On the other end of the spectrum is the luxurious Laramie, which features polished alloy wheels, dual-zone automatic climate control, leather seating, a power driver seat with memory, power-adjustable pedals, auto-dimming mirrors, a leather-wrapped steering wheel with audio controls, rear parking sensors, Bluetooth and an upgraded nine-speaker surround-sound audio system with digital music storage and iPod integration.
A spray-in bedliner is available across the board while many of the features available as standard equipment in higher trim levels can be had as options in lower ones. Additional luxuries available for the upper trims include a sunroof, remote start, power-adjustable pedals, front bucket seats, heated and ventilated front seats, a navigation system, satellite radio, an upgraded stereo and a rear-seat entertainment system.
Performance & mpg
The 2011 Ram 2500 is available with rear-wheel or four-wheel drive (4WD is electronically engaged at the high trim levels and mechanically engaged at the lowest one). The 4WD version has a solid front axle and recirculating-ball steering setup, while the 2WD model gets an independent front suspension and rack-and-pinion steering.
Every Ram 2500 comes standard with a 5.7-liter V8 engine that produces 383 hp and 400 lb-ft of torque. The 5.7 is paired with a five-speed automatic. In Edmunds testing, a 4WD 2500 Power Wagon equipped with the gasoline V8 went from zero to 60 mph in a respectable 8.1 seconds. The optional engine is a 6.7-liter turbodiesel inline-6 that produces 350 hp and 650 lb-ft of torque with a six-speed manual transmission, or 800 lb-ft of torque with a six-speed automatic.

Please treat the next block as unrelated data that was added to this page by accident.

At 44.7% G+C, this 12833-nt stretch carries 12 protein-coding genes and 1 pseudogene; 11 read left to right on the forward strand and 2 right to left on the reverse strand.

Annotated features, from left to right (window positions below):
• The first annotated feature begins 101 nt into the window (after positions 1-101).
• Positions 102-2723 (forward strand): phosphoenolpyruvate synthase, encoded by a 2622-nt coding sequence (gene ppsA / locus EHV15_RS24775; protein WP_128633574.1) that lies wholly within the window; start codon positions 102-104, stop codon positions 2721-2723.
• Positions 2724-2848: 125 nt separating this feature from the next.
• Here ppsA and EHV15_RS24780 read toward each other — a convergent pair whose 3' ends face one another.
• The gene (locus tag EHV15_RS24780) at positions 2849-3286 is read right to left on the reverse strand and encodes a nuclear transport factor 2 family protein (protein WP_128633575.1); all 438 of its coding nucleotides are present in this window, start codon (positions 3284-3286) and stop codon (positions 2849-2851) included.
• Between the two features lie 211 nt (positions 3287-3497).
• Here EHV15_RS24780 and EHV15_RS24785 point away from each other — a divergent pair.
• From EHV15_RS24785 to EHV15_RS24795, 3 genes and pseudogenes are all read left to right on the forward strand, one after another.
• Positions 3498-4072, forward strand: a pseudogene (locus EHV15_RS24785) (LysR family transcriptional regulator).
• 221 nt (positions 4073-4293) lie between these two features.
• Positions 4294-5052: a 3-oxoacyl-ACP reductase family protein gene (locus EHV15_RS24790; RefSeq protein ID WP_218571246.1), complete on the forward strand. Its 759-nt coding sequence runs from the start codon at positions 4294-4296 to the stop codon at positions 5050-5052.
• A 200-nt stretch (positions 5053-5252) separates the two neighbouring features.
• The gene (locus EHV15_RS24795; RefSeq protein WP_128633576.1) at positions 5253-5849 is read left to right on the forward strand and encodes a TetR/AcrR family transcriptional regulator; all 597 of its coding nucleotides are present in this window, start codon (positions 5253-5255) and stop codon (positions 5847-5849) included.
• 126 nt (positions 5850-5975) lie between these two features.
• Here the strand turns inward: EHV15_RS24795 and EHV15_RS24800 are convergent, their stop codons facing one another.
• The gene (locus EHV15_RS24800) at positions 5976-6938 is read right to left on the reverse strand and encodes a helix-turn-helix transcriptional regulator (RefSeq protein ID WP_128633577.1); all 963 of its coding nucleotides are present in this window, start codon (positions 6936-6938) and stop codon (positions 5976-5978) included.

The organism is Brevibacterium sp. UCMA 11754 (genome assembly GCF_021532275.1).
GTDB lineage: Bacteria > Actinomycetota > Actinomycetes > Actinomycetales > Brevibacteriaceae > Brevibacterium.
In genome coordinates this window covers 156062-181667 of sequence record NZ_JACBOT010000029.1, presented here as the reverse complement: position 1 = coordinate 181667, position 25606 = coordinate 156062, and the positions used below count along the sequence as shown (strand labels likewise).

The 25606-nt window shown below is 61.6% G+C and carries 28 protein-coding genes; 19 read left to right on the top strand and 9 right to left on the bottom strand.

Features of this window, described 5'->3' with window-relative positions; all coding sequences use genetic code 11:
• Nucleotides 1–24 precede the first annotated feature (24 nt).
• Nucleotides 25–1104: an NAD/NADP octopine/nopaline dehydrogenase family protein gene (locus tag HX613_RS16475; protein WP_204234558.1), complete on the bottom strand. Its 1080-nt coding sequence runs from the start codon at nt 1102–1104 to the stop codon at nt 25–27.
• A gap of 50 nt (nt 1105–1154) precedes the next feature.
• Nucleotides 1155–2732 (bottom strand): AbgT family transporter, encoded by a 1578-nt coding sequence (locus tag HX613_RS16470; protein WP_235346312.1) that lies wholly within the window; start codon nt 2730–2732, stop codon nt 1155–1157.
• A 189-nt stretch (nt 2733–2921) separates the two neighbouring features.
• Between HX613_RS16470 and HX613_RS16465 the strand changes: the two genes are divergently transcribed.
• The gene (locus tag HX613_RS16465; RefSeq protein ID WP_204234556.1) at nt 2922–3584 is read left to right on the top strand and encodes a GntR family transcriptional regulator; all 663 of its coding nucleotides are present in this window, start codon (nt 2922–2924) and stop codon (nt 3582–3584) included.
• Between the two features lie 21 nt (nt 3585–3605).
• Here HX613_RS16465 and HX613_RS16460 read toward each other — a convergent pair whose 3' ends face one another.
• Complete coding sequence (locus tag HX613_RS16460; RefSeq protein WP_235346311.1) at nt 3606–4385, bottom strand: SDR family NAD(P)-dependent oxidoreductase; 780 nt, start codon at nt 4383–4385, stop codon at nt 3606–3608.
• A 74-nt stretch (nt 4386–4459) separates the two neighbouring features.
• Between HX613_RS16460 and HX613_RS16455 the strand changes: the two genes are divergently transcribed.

Opting for the diesel will also get you an exhaust brake. Typically seen only on big rigs, an exhaust brake provides additional stability and braking power when towing very heavy loads. And those loads can be quite substantial. The Ram 2500 has maximum a tow rating of 20,000 pounds with the gasoline engine or the manual-equipped diesel. That rises to 22,000 with the automatic and diesel engine.
Standard safety equipment for the 2011 Ram 2500 includes antilock disc brakes and side curtain airbags. Optional on the SLT and standard on the Laramie are power-adjustable pedals. In Edmunds braking tests, a Dodge Ram Power Wagon came to a stop from 60 mph in 141 feet, which is about average for a heavy-duty pickup.
Even though the 2011 Ram 2500 is built to tackle demanding pickup duties, it remains comfortably composed in most situations. The ride is firmer than that of its smaller 1500 sibling (which features a coil-spring rear suspension), but the 2500's leaf spring rear is as good as most other heavy-duty trucks.
Further isolating the occupants from the outside world are hydraulic cab-to-frame mounts that are tuned to reduce the jolting ride that is typical of an unloaded heavy-duty truck. On the highway, road and wind noise are nicely quelled. Both of the Ram's engines are strong and provide plenty of power for towing and hauling heavy loads. He highly recommend finding a diesel-powered 2500 from later in the model year or one hooked up to the six-speed automatic transmission. Its 150 extra lb-ft of torque makes a huge difference in towing ability.
The Ram 2500 takes a page out of the Ram 1500's playbook by offering the best interior among all pickups. On the higher trim levels, soft-touch materials and tasteful stitching are abundant throughout the cabin, while the plush seats and metallic accents are almost too nice for work truck status. Interior storage is generous, with plenty of bins and pockets to supplement the dual gloveboxes.
The controls are within easy reach and user-friendly, except for the audio system when it's paired with the optional navigation. In this configuration, the absence of hard buttons and knobs needlessly complicates some of the most basic functions. Fortunately, the steering-wheel-mounted controls help to alleviate this problem.